Great Lakes troubadour Pat Dailey has a well-earned reputation as a party animal, entertaining rowdy crowds with songs that celebrate the joys of boozing, boating, fishing, and romancing. But longtime Dailey fans also know the singer-songwriter has a somber and sober side, one that emerges on the occasional wistful ballad or songs with pensive lyrics that wax poetic.
"Langram Road" is a quiet and intimate collection of songs, serious but not without an occasional flash of Dailey's wicked sense of humor.
In a mix of cover tunes and originals, the 68-year-old singer-songwriter jokes about his years ("Age Like Wine"), living in a small town ("In a Town This Size"), and being religious only when convenient ("1-800-LORD," co-written with Shel Silverstein).
The musical styles range from Gordon Lightfoot-esque folk ballads to jangly rock to swinging jazz as Dailey enlists a "Who's Who" of regional musicians, including producer-keyboardist Tim Story, Clifford Murphy and Claude Black of The Murphys, guitarist Chuck Stohl, pianist Mark Kieswetter, and Dailey's sons Reese and Tom on guitars.
- DAVID YONKE
This is a tasty package of 11 tracks of folk/roots music at its storytelling best. Although its roots are deep in Canada, the moods, reflections, and emotions are no different than what passes for contemporary Americana.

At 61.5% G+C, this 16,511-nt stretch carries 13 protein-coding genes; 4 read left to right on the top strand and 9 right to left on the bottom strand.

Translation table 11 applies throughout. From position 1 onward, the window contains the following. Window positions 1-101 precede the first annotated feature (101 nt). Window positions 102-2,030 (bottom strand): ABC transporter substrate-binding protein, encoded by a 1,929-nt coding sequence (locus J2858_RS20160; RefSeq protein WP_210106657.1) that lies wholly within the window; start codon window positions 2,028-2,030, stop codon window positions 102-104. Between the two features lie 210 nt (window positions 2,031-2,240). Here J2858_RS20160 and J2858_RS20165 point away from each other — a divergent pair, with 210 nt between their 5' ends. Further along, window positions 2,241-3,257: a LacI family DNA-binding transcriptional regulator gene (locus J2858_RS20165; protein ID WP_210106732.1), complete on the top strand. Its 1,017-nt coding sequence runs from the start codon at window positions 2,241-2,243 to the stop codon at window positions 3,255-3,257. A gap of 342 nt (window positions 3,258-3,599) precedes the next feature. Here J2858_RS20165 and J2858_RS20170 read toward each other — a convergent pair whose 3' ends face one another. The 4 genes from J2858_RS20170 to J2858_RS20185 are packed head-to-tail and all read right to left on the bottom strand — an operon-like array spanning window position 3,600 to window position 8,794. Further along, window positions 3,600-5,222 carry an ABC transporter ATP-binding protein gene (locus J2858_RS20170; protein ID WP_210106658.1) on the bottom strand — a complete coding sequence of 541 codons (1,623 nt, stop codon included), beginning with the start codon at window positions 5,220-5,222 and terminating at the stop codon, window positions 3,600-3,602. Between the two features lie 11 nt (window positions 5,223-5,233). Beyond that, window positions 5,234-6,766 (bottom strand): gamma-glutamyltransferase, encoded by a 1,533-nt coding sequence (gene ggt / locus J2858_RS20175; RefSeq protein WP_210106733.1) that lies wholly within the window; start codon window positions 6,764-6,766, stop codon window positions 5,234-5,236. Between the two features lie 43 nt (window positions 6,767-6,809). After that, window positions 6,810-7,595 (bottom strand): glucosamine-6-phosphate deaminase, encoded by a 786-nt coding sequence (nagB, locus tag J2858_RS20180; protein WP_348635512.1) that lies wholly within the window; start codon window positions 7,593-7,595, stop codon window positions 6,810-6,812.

The songs of wistful longing for relationships and places are effective throughout as the listener shares the yearning. The musical accompaniment, featuring guitars, dobro, mandolin, bass, and percussion, weaves a tapestry of notes around the descriptive lyrics.
Hannam, who has been a working musician for about seven years, already has an impressive collection of music awards to his credit. He decided to pursue his music career after five years teaching language arts on Canada's large Kainai Nation reserve, part of the Blackfoot Confederacy.
This is the fourth full-length album for Hannam, who tours extensively each year across the U.S. and Canada.
- KEN ROSENBAUM
Roger Salloom's latest disc is a captivating, fun mix of blues, rock, and folk that's spiced by hints of calypso.
It's an infectious blend of melodies on their own, enhanced by great storytelling about the poignant search for adventure, love, and the meaning of life. His songs are warm, pleasant, upbeat, honest, melancholy, wry, road-weary, familiar, and unique.
So who's Roger Salloom? Ironically, he's the subject of an award-winning documentary that came out a few years ago entitled So Glad I Made It: The Saga of Roger Salloom, America's Best Unknown Songwriter.
He was once a coffee house contemporary of Bob Dylan and Pete Seeger, and was part of the 1960s psychedelic San Francisco scene. He played with The Band, Van Morrison, John Prine, Jerry Jeff Walker, Santana, Leon Russell, and others before slipping into obscurity.
He's been making a comeback in recent years, and "Last Call" is a disc certainly worthy of that effort, a hard-to-put-down collection of honest, heartfelt songs. Listen to it and you'll wonder where he's been all your life.
- TOM HENRY
Guidelines: Please keep your comments smart and civil. Don't attack other readers personally, and keep your language decent. Comments that violate these standards, or our privacy statement or visitor's agreement, are subject to being removed and commenters are subject to being banned. To post comments, you must be a registered user on toledoblade.com. To find out more, please visit the FAQ.